Showing all 2 results
The Last Butterflies: A Scientist’s Quest to Save a Rare and Vanishing CreatureArtist/Author: Haddad, Nick
A remarkable look at the rarest butterflies, how global changes threaten their existence, and how we can bring them back from near-extinction. Most of us have heard of such popular butterflies as the Monarch or Painted Lady. But what about the Fender’s Blue? Or the St. Francis’ Satyr? Because of their extreme rarity, these butterflies are not well-known, yet they are remarkable species with important lessons to teach us. The Last Butterflies spotlights the rarest of these creatures – some numbering no more than what can be held in one hand. Drawing from his own first-hand experiences, Nick Haddad explores the challenges of tracking these vanishing butterflies, why they are disappearing, and why they are worth saving. He also provides startling insights into the effects of human activity and environmental change on the planet’s biodiversity.
Weaving a vivid and personal narrative with ideas from ecology and conservation, Haddad illustrates the race against time to reverse the decline of six butterfly species. Many scientists mistakenly assume we fully understand butterflies’ natural histories. Yet, as with the Large Blue in England, we too often know too little and the conservation consequences are dire. Haddad argues that a hands-off approach is not effective and that in many instances, like for the Fender’s Blue and Bay Checkerspot, active and aggressive management is necessary. With deliberate conservation, rare butterflies can coexist with people, inhabit urban fringes, and, in the case of the St. Francis’ Satyr, even reside on bomb ranges and military land. Haddad shows how, through protection and restoration efforts, we might face conservation issues for all animals and plants.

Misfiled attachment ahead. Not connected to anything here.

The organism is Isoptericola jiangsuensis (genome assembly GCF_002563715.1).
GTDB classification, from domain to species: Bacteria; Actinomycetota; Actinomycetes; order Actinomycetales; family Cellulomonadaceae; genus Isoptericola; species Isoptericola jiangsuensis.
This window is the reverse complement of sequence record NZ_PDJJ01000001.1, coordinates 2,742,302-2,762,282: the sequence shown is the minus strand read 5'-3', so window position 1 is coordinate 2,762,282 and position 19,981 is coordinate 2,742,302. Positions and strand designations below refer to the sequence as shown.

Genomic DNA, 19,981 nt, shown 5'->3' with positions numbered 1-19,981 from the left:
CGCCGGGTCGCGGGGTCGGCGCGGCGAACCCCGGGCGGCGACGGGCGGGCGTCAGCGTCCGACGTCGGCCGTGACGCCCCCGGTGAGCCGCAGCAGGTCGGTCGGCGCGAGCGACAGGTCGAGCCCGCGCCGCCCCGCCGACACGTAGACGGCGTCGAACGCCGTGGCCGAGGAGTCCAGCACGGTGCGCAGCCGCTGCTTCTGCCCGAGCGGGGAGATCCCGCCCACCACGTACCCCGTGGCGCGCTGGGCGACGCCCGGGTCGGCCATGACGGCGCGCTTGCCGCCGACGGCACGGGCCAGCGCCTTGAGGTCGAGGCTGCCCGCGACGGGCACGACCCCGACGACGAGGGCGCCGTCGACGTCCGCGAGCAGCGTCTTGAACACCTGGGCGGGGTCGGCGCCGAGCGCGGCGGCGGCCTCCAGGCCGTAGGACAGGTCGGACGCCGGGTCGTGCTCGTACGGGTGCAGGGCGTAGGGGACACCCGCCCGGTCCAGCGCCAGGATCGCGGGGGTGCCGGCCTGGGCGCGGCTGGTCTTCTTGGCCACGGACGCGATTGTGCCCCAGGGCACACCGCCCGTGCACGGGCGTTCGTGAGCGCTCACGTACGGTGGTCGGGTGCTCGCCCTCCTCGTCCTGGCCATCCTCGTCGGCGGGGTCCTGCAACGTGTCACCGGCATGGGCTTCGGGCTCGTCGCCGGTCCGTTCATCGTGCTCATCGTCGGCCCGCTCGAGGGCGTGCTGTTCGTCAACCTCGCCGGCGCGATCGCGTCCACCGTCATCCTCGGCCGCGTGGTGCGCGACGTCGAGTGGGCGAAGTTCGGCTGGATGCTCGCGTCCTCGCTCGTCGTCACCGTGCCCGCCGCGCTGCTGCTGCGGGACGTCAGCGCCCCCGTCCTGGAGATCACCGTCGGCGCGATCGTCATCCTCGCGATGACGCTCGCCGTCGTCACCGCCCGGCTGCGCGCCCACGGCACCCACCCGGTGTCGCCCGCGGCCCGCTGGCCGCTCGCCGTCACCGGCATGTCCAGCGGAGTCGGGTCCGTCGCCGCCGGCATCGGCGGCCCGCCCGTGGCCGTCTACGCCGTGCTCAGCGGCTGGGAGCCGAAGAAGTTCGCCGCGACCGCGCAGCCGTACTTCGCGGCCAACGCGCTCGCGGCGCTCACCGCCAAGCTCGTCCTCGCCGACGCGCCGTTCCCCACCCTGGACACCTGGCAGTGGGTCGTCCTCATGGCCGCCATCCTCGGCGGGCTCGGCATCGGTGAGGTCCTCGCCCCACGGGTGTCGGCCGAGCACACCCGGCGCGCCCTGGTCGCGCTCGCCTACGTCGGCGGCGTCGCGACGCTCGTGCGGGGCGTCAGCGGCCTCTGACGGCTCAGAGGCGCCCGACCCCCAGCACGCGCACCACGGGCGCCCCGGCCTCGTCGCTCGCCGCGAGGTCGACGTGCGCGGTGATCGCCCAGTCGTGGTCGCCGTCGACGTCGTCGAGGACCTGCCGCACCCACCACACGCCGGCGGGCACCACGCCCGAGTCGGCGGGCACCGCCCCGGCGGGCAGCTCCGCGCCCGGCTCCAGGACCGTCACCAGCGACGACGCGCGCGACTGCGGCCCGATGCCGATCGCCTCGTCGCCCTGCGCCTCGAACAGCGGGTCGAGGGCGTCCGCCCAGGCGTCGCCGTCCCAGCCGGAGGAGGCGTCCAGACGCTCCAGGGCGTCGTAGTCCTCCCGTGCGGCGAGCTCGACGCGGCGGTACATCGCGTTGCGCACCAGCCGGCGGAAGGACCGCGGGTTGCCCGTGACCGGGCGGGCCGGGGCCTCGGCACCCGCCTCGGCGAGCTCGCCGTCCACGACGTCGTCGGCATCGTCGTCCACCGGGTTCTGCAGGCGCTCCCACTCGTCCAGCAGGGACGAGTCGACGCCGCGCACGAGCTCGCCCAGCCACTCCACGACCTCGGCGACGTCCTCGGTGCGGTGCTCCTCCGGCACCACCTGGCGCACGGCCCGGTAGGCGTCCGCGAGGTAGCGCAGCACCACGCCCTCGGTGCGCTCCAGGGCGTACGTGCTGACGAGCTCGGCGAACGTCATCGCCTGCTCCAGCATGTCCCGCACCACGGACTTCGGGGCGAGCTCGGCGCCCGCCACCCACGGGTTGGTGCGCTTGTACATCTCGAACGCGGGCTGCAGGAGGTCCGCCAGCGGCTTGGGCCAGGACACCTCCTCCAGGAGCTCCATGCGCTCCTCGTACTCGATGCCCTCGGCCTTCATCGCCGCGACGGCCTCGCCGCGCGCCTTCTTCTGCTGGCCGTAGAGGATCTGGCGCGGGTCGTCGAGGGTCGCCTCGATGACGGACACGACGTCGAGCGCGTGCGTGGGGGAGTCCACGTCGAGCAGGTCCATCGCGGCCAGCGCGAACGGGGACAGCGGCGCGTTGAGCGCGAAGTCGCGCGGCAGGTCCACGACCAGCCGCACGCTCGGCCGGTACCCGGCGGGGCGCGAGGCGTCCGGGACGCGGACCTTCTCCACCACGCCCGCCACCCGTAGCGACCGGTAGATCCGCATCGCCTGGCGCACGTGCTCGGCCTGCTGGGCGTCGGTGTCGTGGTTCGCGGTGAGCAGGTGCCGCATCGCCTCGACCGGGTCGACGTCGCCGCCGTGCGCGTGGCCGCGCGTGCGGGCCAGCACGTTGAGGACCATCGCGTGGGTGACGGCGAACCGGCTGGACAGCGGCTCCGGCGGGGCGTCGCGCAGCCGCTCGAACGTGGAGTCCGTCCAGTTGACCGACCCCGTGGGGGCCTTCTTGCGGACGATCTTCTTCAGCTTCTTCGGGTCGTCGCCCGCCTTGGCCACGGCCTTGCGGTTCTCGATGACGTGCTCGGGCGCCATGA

A moving account of extinction, recovery, and hope, The Last Butterflies demonstrates the great value of these beautiful insects to science, conservation, and people.
Plants of Central Queensland: Identification and Uses of Native and Introduced SpeciesArtist/Author: Anderson, Eric
A guide for identifying and understanding the plants of the Central Queensland region.
Conservation and sustainable productivity are vital issues for Australia. In order to manage vegetation well from an agricultural, recreational or conservation point of view, an understanding of individual plant species is important. Plants of Central Queensland provides a guide for identifying and understanding the plants of the region so that pastoralists and others can be better equipped to manage the vegetation resource of our grazing lands.
Central Queensland straddles the Tropic of Capricorn, although many of the plants in the book will also be found outside this area, as shown by their distribution maps. The book provides information on the habit, distribution, foliage and fruits of 525 plant species. Informative notes highlighting declared, poisonous, weed and medicinal plants are included, and plants useful for bees and bush tucker are also noted. These are the most important plants you might see if you live in or travel through central Queensland.
This book has an easy-to-read, non-botanical format, with helpful photographs and distribution maps that greatly aid anyone interested in the vegetation of central Queensland. It is based on a previous work of the same title but is greatly expanded, incorporating information on an additional 285 plant species.